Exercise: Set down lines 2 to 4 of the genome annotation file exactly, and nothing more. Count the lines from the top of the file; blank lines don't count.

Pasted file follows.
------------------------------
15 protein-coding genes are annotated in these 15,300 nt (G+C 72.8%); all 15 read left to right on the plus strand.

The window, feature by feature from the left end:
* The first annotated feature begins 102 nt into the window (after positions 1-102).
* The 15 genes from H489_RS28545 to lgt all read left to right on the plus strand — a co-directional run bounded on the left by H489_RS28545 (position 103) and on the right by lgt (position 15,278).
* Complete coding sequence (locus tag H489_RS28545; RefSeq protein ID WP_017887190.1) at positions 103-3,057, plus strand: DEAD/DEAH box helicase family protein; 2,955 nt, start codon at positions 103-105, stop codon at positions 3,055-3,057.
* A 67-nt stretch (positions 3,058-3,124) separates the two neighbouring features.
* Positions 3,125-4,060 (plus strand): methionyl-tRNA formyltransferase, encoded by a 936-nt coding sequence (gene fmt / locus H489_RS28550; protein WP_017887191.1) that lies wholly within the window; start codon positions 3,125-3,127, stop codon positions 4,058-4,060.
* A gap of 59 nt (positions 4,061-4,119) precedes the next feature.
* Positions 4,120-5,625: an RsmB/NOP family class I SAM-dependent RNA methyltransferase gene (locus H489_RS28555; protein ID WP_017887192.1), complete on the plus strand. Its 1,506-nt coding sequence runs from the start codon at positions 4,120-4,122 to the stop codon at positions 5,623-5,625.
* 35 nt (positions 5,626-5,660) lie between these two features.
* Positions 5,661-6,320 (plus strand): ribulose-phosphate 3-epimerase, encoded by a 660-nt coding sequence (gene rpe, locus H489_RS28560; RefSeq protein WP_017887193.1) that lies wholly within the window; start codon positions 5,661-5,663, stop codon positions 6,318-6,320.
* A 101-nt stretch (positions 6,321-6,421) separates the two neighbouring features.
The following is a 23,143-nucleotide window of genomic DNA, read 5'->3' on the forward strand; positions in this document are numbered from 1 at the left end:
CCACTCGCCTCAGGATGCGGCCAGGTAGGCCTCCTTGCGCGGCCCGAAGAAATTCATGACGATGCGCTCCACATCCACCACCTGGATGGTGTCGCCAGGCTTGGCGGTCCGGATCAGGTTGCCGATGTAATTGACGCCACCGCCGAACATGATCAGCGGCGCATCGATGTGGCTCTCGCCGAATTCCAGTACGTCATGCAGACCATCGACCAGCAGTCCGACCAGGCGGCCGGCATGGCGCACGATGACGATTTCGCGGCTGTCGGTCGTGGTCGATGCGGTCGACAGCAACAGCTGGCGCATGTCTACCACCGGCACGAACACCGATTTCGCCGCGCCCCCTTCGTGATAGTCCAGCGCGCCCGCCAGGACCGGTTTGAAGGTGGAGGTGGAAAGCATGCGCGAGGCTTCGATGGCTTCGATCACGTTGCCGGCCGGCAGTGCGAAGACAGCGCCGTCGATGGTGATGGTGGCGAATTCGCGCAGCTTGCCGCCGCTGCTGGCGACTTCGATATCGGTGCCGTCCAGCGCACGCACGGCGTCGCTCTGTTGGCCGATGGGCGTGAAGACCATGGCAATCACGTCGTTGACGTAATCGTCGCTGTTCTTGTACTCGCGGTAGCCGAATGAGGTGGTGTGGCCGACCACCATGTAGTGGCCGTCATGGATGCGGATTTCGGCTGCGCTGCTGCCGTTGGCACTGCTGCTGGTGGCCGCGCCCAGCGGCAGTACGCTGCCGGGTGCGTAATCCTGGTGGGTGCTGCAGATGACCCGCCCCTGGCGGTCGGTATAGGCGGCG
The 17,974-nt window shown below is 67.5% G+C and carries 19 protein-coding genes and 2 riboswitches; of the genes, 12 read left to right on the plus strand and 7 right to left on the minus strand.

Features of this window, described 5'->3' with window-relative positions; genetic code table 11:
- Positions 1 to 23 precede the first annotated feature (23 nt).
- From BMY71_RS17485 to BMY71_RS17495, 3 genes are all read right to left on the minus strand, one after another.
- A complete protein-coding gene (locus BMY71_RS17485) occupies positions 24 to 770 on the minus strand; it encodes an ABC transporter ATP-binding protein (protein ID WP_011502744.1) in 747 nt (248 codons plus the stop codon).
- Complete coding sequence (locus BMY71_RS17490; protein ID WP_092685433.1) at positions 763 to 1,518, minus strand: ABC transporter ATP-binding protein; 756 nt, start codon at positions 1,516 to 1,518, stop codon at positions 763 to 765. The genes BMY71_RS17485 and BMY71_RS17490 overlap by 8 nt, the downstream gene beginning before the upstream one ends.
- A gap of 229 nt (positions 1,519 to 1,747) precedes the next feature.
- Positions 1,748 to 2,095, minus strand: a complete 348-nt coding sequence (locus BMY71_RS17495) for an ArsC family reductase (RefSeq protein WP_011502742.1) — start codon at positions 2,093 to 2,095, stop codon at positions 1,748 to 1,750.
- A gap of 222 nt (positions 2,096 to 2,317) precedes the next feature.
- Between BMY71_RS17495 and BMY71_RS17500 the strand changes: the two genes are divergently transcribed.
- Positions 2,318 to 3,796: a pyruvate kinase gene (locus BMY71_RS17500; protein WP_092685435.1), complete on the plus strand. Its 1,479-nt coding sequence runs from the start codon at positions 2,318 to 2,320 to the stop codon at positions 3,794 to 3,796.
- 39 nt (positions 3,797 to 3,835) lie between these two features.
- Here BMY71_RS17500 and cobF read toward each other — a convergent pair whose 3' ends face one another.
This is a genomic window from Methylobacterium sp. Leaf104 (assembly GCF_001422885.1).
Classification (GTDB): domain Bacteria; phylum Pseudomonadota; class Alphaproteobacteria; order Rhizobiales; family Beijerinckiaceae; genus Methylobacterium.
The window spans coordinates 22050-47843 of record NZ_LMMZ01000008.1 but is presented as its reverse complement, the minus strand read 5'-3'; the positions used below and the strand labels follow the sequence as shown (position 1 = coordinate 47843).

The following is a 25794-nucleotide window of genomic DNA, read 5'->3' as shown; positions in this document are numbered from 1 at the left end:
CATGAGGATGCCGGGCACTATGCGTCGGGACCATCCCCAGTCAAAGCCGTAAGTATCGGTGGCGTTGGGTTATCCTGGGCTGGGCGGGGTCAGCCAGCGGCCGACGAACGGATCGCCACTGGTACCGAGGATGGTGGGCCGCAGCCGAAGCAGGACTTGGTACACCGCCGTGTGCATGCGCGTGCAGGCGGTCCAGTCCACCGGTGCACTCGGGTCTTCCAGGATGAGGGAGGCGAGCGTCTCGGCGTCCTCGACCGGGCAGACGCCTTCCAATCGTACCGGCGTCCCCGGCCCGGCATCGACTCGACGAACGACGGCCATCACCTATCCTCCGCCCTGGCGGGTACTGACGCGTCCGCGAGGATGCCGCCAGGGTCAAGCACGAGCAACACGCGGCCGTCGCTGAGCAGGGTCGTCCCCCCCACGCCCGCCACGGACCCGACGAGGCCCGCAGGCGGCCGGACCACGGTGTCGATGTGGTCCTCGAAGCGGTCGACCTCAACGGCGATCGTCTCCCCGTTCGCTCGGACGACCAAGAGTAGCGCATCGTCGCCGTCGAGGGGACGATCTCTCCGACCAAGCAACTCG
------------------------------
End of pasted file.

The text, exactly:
The window, feature by feature from the left end:
* The first annotated feature begins 102 nt into the window (after positions 1-102).
* The 15 genes from H489_RS28545 to lgt all read left to right on the plus strand — a co-directional run bounded on the left by H489_RS28545 (position 103) and on the right by lgt (position 15,278).